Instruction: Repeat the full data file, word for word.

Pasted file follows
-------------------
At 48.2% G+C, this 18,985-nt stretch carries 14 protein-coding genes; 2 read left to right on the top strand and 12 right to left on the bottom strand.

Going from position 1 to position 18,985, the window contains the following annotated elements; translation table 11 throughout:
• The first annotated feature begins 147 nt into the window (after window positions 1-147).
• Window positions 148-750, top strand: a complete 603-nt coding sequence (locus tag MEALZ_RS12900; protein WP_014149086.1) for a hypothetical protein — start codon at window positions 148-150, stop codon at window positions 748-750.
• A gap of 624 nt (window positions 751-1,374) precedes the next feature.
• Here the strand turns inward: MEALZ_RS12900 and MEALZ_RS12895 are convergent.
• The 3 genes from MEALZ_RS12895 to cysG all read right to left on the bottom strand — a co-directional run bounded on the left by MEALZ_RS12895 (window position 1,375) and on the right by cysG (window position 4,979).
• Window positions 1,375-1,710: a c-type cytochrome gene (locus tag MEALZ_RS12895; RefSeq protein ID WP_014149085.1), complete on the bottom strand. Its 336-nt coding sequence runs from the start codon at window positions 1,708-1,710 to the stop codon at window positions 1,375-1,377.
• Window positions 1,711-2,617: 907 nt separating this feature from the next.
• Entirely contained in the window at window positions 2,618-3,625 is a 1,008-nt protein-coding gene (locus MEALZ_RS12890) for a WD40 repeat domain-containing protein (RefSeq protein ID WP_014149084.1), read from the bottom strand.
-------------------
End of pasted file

At 48.2% G+C, this 18,985-nt stretch carries 14 protein-coding genes; 2 read left to right on the top strand and 12 right to left on the bottom strand.

Going from position 1 to position 18,985, the window contains the following annotated elements; translation table 11 throughout:
• The first annotated feature begins 147 nt into the window (after window positions 1-147).
• Window positions 148-750, top strand: a complete 603-nt coding sequence (locus tag MEALZ_RS12900; protein WP_014149086.1) for a hypothetical protein — start codon at window positions 148-150, stop codon at window positions 748-750.
• A gap of 624 nt (window positions 751-1,374) precedes the next feature.
• Here the strand turns inward: MEALZ_RS12900 and MEALZ_RS12895 are convergent.
• The 3 genes from MEALZ_RS12895 to cysG all read right to left on the bottom strand — a co-directional run bounded on the left by MEALZ_RS12895 (window position 1,375) and on the right by cysG (window position 4,979).
• Window positions 1,375-1,710: a c-type cytochrome gene (locus tag MEALZ_RS12895; RefSeq protein ID WP_014149085.1), complete on the bottom strand. Its 336-nt coding sequence runs from the start codon at window positions 1,708-1,710 to the stop codon at window positions 1,375-1,377.
• Window positions 1,711-2,617: 907 nt separating this feature from the next.
• Entirely contained in the window at window positions 2,618-3,625 is a 1,008-nt protein-coding gene (locus MEALZ_RS12890) for a WD40 repeat domain-containing protein (RefSeq protein ID WP_014149084.1), read from the bottom strand.